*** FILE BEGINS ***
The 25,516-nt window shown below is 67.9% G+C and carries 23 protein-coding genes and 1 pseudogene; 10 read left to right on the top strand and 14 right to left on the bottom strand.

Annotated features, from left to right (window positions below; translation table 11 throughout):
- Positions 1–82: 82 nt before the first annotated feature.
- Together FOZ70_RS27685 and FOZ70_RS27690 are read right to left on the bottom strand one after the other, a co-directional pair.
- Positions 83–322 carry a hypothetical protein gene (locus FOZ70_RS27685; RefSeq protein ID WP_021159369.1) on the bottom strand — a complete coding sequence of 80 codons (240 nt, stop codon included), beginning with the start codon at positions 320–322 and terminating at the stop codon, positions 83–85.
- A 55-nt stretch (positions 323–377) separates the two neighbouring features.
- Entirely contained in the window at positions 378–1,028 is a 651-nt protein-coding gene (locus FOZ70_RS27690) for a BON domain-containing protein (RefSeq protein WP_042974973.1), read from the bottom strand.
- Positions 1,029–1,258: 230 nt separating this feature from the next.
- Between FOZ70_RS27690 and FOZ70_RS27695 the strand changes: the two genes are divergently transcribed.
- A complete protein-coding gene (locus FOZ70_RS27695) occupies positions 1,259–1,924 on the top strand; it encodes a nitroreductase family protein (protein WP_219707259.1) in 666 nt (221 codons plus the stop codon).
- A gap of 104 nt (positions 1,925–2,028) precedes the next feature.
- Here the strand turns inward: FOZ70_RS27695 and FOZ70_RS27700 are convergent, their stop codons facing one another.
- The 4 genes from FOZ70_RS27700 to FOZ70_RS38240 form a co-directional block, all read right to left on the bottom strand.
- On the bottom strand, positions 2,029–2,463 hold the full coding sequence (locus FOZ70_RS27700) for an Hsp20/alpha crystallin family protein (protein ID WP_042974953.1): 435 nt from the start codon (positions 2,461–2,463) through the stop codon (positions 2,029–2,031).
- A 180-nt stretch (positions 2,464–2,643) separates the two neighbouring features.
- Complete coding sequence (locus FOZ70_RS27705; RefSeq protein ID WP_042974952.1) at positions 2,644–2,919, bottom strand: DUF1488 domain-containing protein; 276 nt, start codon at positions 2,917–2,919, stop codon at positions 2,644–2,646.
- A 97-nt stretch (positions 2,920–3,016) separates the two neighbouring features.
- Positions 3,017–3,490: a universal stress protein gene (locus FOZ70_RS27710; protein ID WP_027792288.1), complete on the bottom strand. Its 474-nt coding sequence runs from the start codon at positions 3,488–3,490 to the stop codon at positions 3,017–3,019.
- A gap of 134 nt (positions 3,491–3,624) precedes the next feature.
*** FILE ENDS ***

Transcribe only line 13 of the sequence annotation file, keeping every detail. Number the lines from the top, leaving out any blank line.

- The 4 genes from FOZ70_RS27700 to FOZ70_RS38240 form a co-directional block, all read right to left on the bottom strand.